Olivia crossed her arms in a gestural So there. Adrienne started to speak, but suppressed the urge, as if unwilling to further disturb the peace. I bit my own tongue. Exchanging neutral comments about the day ahead, we finished eating.
Adrienne went upstairs to shower and dress. Olivia joined me at the sink to help with dishes. We hurriedly finished that task, and I plonked Olivia in front of the television to watch a new incarnation of a childhood favorite of my own, Captain Kangaroo. Then I hastened up the back stairs to catch Adrienne alone in our bedroom before she descended again. Unfortunately, sex was almost the last thing on my mind.
Adrienne faced the dresser mirror opposite the door, showing me a sleek fall of wheat-colored hair and the trim lines of her backside. In the mirror, her fingers fumbled at the buttons of her jonquil-colored blouse. She had seen me enter but had not turned. I approached her from behind and put my hands on her waist. She essayed an unconvincing smile and continued struggling with her buttons.
“What’s the matter, kid?” I asked in my calmest voice. “Did I step out of line?”
Finally buttoned, Adrienne turned. “No, Will. It’s just . . .”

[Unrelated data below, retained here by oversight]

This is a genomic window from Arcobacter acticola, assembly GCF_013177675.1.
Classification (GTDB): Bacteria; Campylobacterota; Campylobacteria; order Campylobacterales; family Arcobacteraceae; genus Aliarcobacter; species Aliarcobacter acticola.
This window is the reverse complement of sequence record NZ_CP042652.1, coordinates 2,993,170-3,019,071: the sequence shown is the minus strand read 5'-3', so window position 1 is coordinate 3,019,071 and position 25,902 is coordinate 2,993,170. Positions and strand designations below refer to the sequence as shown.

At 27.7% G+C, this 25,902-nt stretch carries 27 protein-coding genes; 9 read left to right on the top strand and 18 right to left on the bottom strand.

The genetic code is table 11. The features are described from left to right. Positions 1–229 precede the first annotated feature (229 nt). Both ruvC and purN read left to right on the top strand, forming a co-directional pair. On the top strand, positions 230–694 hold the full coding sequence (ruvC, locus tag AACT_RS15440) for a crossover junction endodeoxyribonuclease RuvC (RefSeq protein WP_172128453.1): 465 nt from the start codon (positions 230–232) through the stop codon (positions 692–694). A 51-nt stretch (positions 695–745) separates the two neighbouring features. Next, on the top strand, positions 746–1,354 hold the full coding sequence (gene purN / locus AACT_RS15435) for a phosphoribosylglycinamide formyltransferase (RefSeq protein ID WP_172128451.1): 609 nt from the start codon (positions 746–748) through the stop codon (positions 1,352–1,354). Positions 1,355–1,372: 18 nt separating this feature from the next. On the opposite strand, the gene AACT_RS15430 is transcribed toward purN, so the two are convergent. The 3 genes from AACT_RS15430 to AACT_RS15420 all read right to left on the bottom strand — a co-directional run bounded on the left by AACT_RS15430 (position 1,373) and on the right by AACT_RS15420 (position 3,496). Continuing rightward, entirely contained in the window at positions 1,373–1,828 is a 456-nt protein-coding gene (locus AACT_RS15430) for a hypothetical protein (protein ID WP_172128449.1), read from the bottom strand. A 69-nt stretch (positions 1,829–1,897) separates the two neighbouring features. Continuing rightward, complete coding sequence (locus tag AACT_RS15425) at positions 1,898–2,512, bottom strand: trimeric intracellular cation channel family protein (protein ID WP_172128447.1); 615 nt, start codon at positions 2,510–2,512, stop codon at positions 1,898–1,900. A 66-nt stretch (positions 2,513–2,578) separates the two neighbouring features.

“We can’t have two contradictory lines of discipline when it comes to raising Olivia.”
“Discipline? Where did discipline enter this morning’s tussle? Olivia has more self-control and initiative than most kids twice her age. She finishes her chores and homework almost before they’re assigned. She simply got excited about her dream and how it might relate to something that turns her on. The Oz books don’t constitute great literature, but I sure loved them at her age, and only rarely does a scene from one of them induce me to rob a bank or commit an ax murder.”
Adrienne looked at the waxed hardwood beneath our feet. “Maybe that’s the rub. I never read the Oz books. And the Oz books may not represent the only thing I miss out on. You greet Olivia when the bus drops her off every afternoon. You see her for many more hours a week than I do. You two groom her pony together, you go for walks, you color pictures, you build Lego castles, you—”
“Do you mean to say I’m getting too close to her? Wasn’t that the idea when we decided to move in together, part of the reason for combining households?”
“Yes. But sometimes I feel . . .”
I waited for her to finish.
Adrienne turned away and picked up her shoes. Stork-standing on one foot and then the other, she slipped them on. “Forget it. It’s probably just a selfish maternal thing.”
“Now that you’ve raised the issue, how can I forget it?”
Looking at me almost defiantly, Adrienne said, “All right, Will. Here’s my fear, in all its ugly irrationality: I sometimes feel as if Olivia is being stolen right out of my arms.”
An electric ripple traversed my spine. “By me?”
Adrienne leaned toward me. Tears glimmered in her eyes. “No. I mean, I don’t know. Oh, Will, it’s all such a damned complicated mess!”